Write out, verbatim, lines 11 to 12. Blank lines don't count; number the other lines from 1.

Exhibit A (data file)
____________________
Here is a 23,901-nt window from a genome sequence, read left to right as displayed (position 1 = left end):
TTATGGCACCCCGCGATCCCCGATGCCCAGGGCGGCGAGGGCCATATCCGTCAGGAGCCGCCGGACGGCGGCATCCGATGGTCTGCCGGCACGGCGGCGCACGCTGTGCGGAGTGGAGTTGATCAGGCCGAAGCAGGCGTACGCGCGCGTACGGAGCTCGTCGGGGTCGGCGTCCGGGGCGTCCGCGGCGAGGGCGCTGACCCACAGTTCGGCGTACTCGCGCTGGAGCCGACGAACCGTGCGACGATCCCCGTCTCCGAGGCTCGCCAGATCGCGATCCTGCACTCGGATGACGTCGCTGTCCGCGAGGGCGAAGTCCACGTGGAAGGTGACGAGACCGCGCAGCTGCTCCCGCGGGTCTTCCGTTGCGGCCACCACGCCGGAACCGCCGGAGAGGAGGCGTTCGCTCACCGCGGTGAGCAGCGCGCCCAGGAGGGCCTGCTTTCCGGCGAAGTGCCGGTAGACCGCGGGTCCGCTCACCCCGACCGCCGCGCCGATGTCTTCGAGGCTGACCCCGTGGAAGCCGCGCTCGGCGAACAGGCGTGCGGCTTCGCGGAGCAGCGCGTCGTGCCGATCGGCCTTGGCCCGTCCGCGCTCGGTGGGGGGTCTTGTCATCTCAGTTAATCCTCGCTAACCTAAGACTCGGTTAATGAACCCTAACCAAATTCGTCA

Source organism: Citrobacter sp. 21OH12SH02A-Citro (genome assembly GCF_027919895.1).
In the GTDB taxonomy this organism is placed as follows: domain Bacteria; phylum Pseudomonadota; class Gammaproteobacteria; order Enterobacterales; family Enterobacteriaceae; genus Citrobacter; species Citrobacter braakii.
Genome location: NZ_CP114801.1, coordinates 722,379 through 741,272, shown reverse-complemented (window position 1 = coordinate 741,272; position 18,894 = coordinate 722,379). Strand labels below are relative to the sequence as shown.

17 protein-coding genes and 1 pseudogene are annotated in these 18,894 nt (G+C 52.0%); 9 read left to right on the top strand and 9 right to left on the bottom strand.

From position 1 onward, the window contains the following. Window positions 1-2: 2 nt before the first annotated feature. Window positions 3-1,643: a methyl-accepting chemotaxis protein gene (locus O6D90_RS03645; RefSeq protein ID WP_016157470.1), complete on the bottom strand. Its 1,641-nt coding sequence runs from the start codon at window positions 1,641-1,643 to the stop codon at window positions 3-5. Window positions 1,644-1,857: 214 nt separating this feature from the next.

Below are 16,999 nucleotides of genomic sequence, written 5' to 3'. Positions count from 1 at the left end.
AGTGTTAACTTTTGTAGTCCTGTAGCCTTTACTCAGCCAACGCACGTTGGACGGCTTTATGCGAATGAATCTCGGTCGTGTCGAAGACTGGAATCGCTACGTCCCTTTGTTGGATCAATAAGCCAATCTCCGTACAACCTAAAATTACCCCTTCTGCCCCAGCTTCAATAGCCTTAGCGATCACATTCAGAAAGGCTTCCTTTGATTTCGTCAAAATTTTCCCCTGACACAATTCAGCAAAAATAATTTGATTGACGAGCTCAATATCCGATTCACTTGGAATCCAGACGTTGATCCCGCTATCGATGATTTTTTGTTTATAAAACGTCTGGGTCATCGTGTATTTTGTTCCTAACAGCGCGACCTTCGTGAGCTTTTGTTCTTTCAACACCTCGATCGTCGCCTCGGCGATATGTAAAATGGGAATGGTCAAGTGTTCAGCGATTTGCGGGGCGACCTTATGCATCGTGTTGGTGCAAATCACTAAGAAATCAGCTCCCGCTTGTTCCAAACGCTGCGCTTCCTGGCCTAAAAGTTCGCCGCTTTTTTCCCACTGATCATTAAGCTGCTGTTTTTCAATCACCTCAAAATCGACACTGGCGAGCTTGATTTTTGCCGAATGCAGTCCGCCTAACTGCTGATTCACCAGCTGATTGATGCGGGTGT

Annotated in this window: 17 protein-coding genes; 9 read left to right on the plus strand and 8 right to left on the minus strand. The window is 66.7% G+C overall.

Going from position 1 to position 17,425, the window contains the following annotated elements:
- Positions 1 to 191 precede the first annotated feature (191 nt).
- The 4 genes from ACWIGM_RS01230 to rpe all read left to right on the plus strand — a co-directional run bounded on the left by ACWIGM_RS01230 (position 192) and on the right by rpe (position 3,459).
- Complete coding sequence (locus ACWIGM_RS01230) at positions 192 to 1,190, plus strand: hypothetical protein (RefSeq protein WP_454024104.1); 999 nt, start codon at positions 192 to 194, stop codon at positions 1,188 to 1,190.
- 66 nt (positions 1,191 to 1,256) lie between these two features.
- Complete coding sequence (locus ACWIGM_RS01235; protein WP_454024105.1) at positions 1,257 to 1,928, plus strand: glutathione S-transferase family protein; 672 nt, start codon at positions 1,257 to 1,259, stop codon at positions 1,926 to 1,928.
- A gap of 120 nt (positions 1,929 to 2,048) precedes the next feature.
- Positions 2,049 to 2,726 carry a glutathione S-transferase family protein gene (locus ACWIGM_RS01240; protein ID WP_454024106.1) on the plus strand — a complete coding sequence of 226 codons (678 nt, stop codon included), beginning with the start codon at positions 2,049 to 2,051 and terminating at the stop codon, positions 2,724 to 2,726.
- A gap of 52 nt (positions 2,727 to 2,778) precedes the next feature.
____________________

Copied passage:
Going from position 1 to position 17,425, the window contains the following annotated elements:
- Positions 1 to 191 precede the first annotated feature (191 nt).